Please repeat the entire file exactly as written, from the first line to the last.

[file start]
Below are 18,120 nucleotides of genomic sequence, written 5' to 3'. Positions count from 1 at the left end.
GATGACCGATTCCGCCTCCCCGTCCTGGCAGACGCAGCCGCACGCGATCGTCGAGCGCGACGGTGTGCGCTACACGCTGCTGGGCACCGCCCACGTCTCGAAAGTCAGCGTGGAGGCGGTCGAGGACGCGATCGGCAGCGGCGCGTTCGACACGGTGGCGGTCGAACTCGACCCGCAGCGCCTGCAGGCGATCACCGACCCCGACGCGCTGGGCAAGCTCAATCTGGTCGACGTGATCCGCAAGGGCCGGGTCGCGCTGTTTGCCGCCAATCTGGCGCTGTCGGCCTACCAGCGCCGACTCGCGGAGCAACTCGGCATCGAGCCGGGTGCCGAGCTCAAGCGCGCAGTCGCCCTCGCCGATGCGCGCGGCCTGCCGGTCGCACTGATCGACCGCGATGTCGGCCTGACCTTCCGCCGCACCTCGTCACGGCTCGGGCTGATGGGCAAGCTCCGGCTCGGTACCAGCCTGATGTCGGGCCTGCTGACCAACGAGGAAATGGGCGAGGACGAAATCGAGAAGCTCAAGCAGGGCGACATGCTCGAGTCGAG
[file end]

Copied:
Below are 18,120 nucleotides of genomic sequence, written 5' to 3'. Positions count from 1 at the left end.
GATGACCGATTCCGCCTCCCCGTCCTGGCAGACGCAGCCGCACGCGATCGTCGAGCGCGACGGTGTGCGCTACACGCTGCTGGGCACCGCCCACGTCTCGAAAGTCAGCGTGGAGGCGGTCGAGGACGCGATCGGCAGCGGCGCGTTCGACACGGTGGCGGTCGAACTCGACCCGCAGCGCCTGCAGGCGATCACCGACCCCGACGCGCTGGGCAAGCTCAATCTGGTCGACGTGATCCGCAAGGGCCGGGTCGCGCTGTTTGCCGCCAATCTGGCGCTGTCGGCCTACCAGCGCCGACTCGCGGAGCAACTCGGCATCGAGCCGGGTGCCGAGCTCAAGCGCGCAGTCGCCCTCGCCGATGCGCGCGGCCTGCCGGTCGCACTGATCGACCGCGATGTCGGCCTGACCTTCCGCCGCACCTCGTCACGGCTCGGGCTGATGGGCAAGCTCCGGCTCGGTACCAGCCTGATGTCGGGCCTGCTGACCAACGAGGAAATGGGCGAGGACGAAATCGAGAAGCTCAAGCAGGGCGACATGCTCGAGTCGAG